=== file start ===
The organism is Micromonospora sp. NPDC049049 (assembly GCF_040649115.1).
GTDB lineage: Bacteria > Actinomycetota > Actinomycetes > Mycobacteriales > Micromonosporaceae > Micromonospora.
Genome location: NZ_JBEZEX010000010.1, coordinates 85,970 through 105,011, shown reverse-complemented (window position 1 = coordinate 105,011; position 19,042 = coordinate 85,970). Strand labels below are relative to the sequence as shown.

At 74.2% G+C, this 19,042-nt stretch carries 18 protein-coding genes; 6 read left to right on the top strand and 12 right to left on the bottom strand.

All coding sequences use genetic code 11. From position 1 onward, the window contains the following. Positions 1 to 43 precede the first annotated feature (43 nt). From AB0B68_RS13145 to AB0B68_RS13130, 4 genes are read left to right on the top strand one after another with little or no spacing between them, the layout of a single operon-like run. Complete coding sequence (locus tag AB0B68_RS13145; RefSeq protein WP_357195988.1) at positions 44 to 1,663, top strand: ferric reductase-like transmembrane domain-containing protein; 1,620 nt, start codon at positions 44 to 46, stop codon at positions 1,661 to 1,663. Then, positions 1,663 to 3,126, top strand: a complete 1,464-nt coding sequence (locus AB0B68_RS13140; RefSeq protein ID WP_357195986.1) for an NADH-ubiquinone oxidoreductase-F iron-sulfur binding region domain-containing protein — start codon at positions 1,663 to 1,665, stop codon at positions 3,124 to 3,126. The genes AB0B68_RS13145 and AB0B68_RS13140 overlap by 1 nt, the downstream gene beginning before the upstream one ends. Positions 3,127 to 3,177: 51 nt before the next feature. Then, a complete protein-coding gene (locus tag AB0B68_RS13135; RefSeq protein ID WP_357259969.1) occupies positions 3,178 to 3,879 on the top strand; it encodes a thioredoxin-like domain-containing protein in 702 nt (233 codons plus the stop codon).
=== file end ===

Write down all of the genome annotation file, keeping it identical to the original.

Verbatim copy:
The organism is Micromonospora sp. NPDC049049 (assembly GCF_040649115.1).
GTDB lineage: Bacteria > Actinomycetota > Actinomycetes > Mycobacteriales > Micromonosporaceae > Micromonospora.
Genome location: NZ_JBEZEX010000010.1, coordinates 85,970 through 105,011, shown reverse-complemented (window position 1 = coordinate 105,011; position 19,042 = coordinate 85,970). Strand labels below are relative to the sequence as shown.

At 74.2% G+C, this 19,042-nt stretch carries 18 protein-coding genes; 6 read left to right on the top strand and 12 right to left on the bottom strand.

All coding sequences use genetic code 11. From position 1 onward, the window contains the following. Positions 1 to 43 precede the first annotated feature (43 nt). From AB0B68_RS13145 to AB0B68_RS13130, 4 genes are read left to right on the top strand one after another with little or no spacing between them, the layout of a single operon-like run. Complete coding sequence (locus tag AB0B68_RS13145; RefSeq protein WP_357195988.1) at positions 44 to 1,663, top strand: ferric reductase-like transmembrane domain-containing protein; 1,620 nt, start codon at positions 44 to 46, stop codon at positions 1,661 to 1,663. Then, positions 1,663 to 3,126, top strand: a complete 1,464-nt coding sequence (locus AB0B68_RS13140; RefSeq protein ID WP_357195986.1) for an NADH-ubiquinone oxidoreductase-F iron-sulfur binding region domain-containing protein — start codon at positions 1,663 to 1,665, stop codon at positions 3,124 to 3,126. The genes AB0B68_RS13145 and AB0B68_RS13140 overlap by 1 nt, the downstream gene beginning before the upstream one ends. Positions 3,127 to 3,177: 51 nt before the next feature. Then, a complete protein-coding gene (locus tag AB0B68_RS13135; RefSeq protein ID WP_357259969.1) occupies positions 3,178 to 3,879 on the top strand; it encodes a thioredoxin-like domain-containing protein in 702 nt (233 codons plus the stop codon).